Why airlines should raise prices further

Yes, it stinks that airlines now charge you for things that used to be free. But with jet fuel costs skyrocketing, rational pricing is the only way airlines can stay alive.

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By Paul R. La Monica, CNNMoney.com editor at large

What is to blame for high oil prices?
  • OPEC
  • Big oil companies
  • Supply and demand
  • They are unavoidable

NEW YORK (CNNMoney.com) -- I hate all these newfangled airline surcharges as much as the next guy or gal.

Still, you know what? It's about time that the airlines, an industry notorious for losing money, figured out that the only way they can make money is to raise prices.

Rising gas prices are obviously hurting the average consumer. But they are decimating the airlines.

American Airlines (AMR, Fortune 500), which yesterday announced that it will start charging $15 to check a bag, is expected to lose...say this in your best Dr. Evil from Austin Powers voice...1.4 BILLION dollars this year.

And American is not alone. While oil companies are making record profits -- a phenomenon that I still believe is foolish to criticize by the way...are you listening, Congress? -- airline earnings (and their stocks) are still awaiting approval to take off.

Wall Street expects United (UAUA, Fortune 500) to lose more than $1 billion in 2008. US Airways (LCC, Fortune 500) is projected to report a more than $650 million annual loss. Analysts forecast a combined annual loss of more than $550 million for merger partners Delta (DAL, Fortune 500) and Northwest (NWA, Fortune 500). JetBlue (JBLU) and Continental (CAL, Fortune 500) are also likely to finish the year well in the red.

In fact, you can count on one finger the number of major U.S. carriers that will report a profit this year: Southwest (LUV, Fortune 500) is expected to earn $179 million this year. But even that is down more than 70% from a year ago.

So you can hardly blame these struggling companies for trying to find new ways to get more money from customers. The days of ridiculous price wars are hopefully gone for good.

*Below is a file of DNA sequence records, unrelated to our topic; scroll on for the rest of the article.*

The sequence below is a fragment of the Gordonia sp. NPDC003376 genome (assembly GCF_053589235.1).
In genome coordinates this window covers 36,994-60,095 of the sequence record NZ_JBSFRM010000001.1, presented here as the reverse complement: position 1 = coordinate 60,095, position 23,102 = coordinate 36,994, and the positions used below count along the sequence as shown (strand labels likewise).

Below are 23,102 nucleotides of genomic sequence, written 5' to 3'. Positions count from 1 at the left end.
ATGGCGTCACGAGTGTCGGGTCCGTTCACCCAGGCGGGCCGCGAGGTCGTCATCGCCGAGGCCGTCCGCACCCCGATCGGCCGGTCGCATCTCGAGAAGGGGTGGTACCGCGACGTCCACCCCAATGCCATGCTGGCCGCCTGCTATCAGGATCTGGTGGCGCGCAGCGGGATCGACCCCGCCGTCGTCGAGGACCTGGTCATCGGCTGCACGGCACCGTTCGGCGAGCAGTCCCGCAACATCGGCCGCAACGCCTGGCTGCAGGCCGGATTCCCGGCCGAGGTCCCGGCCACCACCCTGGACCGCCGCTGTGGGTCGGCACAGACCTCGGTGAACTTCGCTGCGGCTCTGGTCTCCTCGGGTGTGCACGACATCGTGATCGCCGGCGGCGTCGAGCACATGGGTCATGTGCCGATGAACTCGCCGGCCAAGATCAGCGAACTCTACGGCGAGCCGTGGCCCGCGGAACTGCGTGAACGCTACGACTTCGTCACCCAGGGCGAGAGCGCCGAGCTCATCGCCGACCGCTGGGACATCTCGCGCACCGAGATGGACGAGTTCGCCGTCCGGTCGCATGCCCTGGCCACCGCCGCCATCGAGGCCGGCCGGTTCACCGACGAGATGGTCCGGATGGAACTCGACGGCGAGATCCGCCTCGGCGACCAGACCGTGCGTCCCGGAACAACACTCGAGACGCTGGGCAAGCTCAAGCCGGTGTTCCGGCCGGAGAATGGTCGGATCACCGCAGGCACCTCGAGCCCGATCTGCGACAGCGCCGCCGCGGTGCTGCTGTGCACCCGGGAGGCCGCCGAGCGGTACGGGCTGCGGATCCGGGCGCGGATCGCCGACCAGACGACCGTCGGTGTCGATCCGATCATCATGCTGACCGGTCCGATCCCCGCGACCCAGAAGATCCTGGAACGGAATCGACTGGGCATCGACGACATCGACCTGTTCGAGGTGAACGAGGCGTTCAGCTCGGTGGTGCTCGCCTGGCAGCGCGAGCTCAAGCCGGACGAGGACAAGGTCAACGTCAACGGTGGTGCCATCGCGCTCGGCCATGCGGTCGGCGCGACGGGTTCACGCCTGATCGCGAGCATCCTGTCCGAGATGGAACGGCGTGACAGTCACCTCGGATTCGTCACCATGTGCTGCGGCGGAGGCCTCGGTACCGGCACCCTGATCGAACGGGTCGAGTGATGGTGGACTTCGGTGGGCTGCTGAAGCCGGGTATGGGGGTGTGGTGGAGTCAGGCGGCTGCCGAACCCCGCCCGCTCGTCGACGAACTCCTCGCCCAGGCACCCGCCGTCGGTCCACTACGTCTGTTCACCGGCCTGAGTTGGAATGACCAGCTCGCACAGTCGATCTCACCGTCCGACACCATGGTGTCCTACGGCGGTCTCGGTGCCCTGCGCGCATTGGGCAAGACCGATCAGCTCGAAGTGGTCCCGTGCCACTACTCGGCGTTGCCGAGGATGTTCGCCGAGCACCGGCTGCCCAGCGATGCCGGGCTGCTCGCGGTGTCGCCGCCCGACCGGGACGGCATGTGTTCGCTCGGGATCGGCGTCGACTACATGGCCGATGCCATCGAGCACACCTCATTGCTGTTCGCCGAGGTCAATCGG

Sure, it's great to find a cheap flight. But the airlines, in order to do their best to put fannies in the seats, often went overboard with irrationally low fares to entice passengers. And that whole "making it up on volume" thing didn't work too well for them.

It's vital for airlines to make more money in order to ensure that they won't have to cut back on service even more than they are already doing. American is just the latest major airline to announce it's decided to reduce flights to save money.

Regional airline Mesa recently announced it was shutting down its Air Midwest subsidiary. And several airlines, including ATA, Aloha and Skybus, have been forced out of business entirely this year.

A rash of airline mergers, coupled with more bankruptcies and shutdowns, won't be good for consumers. The fewer airlines there are, the less choice passengers will have. And some cities may be left with less frequent service.

Given that flying is already a hellish experience for most, do we really want the industry to have even less incentive to care about customer satisfaction? Competition is good. It's Capitalism 101.

Yes, it's annoying that we will have to start paying for services they were accustomed to getting for free. First, it was food and drinks. Now it's checking in baggage.

What's next? A "climate control" surcharge for a blanket? An extra "shipping and handling" fee if the airline actually doesn't screw up and gets your luggage to the right place?

Kidding aside though, all the new charges really amount to is a fare hike. And if the airlines had more sense, they would just raise ticket prices by a wide amount instead of charging for things that flyers feel should be "free."

Even if ticket prices go up sharply, I think it would be more palatable to consumers if they had to simply pay more for the ticket itself instead of getting nickeled and dimed to death for basic services.

But whoever said the airlines had any sense?

Issue #1 - America's Money: All this week at noon ET, CNN explains how the weakening economy affects you. Full coverage.

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